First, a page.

At Celtic Park
To be part of the team that delivered a first championship since 1981 is special, but to captain that team is another level altogether.
There was no hiding the smile on Niall McGowan’s face as he led his side on the climb up the steps of Celtic Park on Saturday.
Posing for the obligatory presentation picture with county chairman Brian Smith, the skipper was itching to break away and raise that trophy aloft alongside his team mates. And when he did, the celebrations were wild.
After a gracious speech where nobody went unthanked, McGowan took a second to take it all in. Though, admittedly, it was a feeling that would take more than a few seconds.
“I can’t quite put it into words to be honest, it’s absolutely unreal,” he told the County Derry Post. “I suppose it still hasn’t really sunk in fully yet but it’s definitely some feeling.
“I’ve been playing ten years now. I’ve experienced so many semi-finals and near misses, and to finally get over the line is so special.
“You could see the support there and we wanted to give back to them, so it’s brilliant that we could.”
38 years is a long time. Behind the scenes there are so many people putting so much work in that nobody sees and it’s just so good to give them something back
McGowan finished with 1-5, coming into his own in the second half after opening his account late on in the first. The most crucial score arrived with just 15 seconds gone in that second period, showing the ultimate composure to fire low past Eunan O’Hara to the Drum net. The level head of a leader, and something he has shown time and again in this campaign. For ‘Magoo’, however, it was a strong team performance that ensured the victory.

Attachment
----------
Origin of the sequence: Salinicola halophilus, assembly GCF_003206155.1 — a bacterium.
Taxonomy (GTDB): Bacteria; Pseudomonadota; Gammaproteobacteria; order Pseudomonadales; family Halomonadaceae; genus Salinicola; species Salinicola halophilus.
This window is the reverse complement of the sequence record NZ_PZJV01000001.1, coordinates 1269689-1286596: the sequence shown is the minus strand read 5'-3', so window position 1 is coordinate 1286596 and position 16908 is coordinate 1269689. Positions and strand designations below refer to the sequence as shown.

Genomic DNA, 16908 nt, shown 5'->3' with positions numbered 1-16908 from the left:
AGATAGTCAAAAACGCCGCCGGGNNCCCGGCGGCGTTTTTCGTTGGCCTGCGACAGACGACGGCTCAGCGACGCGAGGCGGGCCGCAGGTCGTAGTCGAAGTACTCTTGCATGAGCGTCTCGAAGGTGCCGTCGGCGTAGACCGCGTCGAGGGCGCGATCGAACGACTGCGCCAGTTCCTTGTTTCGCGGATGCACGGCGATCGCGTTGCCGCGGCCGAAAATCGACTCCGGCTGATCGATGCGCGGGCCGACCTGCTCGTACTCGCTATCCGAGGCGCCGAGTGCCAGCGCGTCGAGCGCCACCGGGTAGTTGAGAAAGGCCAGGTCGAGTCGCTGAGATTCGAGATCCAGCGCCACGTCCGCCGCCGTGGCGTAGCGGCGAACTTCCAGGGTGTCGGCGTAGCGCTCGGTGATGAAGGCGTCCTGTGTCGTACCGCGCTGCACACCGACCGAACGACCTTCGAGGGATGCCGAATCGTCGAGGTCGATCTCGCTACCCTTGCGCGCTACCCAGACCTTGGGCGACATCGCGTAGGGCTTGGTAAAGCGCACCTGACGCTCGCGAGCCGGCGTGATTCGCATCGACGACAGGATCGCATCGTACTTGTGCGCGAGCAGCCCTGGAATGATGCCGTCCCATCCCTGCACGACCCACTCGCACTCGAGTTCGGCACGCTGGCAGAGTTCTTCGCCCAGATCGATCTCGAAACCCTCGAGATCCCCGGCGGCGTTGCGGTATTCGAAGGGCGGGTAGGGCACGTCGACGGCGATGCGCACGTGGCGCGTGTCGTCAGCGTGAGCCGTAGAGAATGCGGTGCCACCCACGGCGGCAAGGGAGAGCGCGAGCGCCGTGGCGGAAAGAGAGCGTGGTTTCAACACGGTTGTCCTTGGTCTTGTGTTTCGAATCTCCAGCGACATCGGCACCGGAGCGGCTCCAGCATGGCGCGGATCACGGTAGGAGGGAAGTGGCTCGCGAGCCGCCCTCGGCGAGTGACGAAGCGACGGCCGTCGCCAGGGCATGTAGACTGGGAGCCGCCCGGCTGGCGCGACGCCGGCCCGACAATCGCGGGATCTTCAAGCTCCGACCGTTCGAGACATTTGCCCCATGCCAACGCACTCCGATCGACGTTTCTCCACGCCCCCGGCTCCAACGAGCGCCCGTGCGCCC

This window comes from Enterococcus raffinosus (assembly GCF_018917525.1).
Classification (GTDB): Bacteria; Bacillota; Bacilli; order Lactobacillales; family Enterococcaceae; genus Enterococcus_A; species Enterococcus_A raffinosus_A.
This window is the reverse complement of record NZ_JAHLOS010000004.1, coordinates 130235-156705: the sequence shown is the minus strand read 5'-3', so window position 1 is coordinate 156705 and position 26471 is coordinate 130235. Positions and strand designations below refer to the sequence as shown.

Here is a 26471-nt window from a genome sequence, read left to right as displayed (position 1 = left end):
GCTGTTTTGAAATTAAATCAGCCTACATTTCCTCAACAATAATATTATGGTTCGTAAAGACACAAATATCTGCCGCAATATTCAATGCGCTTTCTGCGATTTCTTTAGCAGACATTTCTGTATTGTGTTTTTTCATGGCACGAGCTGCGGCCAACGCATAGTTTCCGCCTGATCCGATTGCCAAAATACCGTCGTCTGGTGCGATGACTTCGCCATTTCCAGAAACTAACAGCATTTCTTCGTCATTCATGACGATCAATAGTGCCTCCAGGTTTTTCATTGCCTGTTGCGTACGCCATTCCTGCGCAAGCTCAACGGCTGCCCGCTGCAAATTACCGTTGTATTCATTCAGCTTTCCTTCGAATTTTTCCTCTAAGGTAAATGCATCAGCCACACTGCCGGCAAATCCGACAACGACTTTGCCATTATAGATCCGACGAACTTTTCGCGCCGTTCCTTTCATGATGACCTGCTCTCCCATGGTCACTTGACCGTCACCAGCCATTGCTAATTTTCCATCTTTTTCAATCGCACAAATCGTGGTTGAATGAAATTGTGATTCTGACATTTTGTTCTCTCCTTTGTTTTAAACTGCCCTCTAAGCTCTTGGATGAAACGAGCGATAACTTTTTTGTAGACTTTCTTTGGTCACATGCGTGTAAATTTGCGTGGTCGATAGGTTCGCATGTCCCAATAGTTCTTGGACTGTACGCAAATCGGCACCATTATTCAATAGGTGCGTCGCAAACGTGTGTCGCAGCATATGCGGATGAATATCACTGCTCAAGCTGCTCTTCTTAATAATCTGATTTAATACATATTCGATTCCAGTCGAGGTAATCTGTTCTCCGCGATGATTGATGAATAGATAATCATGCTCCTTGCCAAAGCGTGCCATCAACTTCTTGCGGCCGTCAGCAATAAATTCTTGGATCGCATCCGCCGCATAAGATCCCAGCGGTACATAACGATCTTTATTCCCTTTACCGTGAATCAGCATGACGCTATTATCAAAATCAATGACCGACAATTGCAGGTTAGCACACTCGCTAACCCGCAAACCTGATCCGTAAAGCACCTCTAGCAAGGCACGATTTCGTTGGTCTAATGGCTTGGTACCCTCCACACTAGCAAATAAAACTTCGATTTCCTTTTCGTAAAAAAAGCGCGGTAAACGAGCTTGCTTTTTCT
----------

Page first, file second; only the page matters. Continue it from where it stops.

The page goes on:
“I thought we played quite well into the wind in the first half and controlled the game well. We didn’t panic and didn’t give it away and took our scores well,” explained the forward. “We went in with a decent lead at half-time which gave us plenty confidence, then I obviously got the goal at the start of the second half and that put a brave bit of daylight in it.
“I suppose it settled the nerves that we showed in the first half, but we kicked on from there. We maybe weren’t great near the end, but it’s a final and all that matters is the result.”
The history books will show that it was McGowan who lifted the trophy, but he dismisses the role of captain as one that gives him any great individual importance. Not when you’re surrounded by team mates like his.
“It’s nice to lift that cup, but there’s a lot of leaders in that team. You look at the likes of Jimmy (O’Connor) and Eddie (McLaughlin),” he said. “I think that’s been the difference this year is that there’s five, six, seven boys that could have been captain.
“I just happened to be chosen, but it’s certainly an honour.”
A championship is about so much more than the 25 men on the panel and the management. It was a fact very quickly acknowledged by McGowan.
“The crowd up here is something else. It means so much to the people of Glack. 38 years is a long time,” he stated. “Behind the scenes there are so many people putting so much work in that nobody sees – the fund-raising and the organising – and it’s just so good to give them something back and something to celebrate, and hopefully now we can go on and give Ulster a rattle.”
Pic: Mary K Burke
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